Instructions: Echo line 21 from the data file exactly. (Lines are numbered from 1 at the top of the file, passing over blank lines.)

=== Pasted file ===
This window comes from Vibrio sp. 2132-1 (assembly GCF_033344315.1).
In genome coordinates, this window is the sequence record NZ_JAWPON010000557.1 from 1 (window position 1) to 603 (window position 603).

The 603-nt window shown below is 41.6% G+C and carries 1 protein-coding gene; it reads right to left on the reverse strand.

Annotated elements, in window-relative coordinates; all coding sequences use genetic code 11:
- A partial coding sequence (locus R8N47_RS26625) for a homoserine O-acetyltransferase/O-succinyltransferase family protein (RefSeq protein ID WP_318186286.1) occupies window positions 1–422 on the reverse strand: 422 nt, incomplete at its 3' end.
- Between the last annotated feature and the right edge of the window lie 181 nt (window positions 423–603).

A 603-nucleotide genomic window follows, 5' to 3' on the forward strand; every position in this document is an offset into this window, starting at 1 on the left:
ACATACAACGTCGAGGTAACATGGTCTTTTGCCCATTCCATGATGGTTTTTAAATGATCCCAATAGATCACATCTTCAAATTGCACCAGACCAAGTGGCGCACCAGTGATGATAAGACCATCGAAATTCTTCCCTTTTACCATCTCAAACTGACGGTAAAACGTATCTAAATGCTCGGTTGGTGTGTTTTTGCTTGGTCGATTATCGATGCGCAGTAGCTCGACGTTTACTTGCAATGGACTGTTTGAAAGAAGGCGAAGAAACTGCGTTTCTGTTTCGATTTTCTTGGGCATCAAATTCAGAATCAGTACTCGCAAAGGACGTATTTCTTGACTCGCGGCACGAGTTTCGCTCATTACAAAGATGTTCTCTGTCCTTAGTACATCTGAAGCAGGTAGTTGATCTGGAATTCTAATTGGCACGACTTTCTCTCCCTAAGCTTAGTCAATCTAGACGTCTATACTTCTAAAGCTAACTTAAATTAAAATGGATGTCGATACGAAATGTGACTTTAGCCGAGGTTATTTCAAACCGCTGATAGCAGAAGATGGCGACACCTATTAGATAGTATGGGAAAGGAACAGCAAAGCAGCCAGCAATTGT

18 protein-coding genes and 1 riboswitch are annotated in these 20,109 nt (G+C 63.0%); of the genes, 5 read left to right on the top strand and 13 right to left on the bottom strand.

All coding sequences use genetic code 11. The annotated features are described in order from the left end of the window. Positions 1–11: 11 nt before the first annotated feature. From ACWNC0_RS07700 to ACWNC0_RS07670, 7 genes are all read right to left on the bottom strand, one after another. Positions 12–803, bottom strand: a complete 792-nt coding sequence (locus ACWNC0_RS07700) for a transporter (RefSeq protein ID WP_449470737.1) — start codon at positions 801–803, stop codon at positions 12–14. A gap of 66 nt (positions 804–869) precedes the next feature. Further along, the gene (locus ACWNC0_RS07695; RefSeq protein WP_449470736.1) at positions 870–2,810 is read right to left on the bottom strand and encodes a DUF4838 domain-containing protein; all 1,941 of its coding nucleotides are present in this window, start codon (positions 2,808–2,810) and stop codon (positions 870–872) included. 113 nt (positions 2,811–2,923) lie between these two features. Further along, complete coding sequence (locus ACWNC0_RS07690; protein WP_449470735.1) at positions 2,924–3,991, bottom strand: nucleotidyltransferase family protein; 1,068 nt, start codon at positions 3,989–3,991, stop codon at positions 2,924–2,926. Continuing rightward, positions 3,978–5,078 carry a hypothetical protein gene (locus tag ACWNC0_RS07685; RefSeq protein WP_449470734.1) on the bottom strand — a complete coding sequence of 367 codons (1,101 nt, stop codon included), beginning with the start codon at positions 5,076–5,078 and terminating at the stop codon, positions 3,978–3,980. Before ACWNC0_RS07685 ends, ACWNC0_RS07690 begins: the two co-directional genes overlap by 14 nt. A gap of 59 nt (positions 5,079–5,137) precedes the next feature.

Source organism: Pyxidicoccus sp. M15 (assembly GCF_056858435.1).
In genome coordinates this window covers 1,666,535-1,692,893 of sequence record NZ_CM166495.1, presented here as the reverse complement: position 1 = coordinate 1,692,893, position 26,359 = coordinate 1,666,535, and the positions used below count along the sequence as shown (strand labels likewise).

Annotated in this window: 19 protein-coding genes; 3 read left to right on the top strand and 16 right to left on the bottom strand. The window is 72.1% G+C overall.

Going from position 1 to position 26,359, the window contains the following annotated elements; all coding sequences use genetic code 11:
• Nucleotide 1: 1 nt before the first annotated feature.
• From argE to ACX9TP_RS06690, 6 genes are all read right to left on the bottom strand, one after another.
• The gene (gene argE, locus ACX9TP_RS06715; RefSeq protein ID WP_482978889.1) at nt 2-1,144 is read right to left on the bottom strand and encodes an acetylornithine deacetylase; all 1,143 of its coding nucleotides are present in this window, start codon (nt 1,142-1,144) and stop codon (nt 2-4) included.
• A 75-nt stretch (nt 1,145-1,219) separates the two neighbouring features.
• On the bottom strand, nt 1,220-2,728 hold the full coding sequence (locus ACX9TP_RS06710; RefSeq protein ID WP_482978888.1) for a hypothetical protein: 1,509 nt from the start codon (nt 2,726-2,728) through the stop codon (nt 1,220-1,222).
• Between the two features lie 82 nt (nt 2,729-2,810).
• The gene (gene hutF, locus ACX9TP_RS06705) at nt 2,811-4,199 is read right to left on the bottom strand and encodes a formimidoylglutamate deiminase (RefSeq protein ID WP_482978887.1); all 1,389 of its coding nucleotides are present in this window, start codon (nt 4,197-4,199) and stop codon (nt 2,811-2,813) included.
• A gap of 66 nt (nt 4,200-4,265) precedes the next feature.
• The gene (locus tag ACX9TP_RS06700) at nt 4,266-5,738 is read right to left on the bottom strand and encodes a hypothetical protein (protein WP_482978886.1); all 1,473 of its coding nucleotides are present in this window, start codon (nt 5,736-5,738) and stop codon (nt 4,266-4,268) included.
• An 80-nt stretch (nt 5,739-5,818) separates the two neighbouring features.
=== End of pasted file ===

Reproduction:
• The gene (gene hutF, locus ACX9TP_RS06705) at nt 2,811-4,199 is read right to left on the bottom strand and encodes a formimidoylglutamate deiminase (RefSeq protein ID WP_482978887.1); all 1,389 of its coding nucleotides are present in this window, start codon (nt 4,197-4,199) and stop codon (nt 2,811-2,813) included.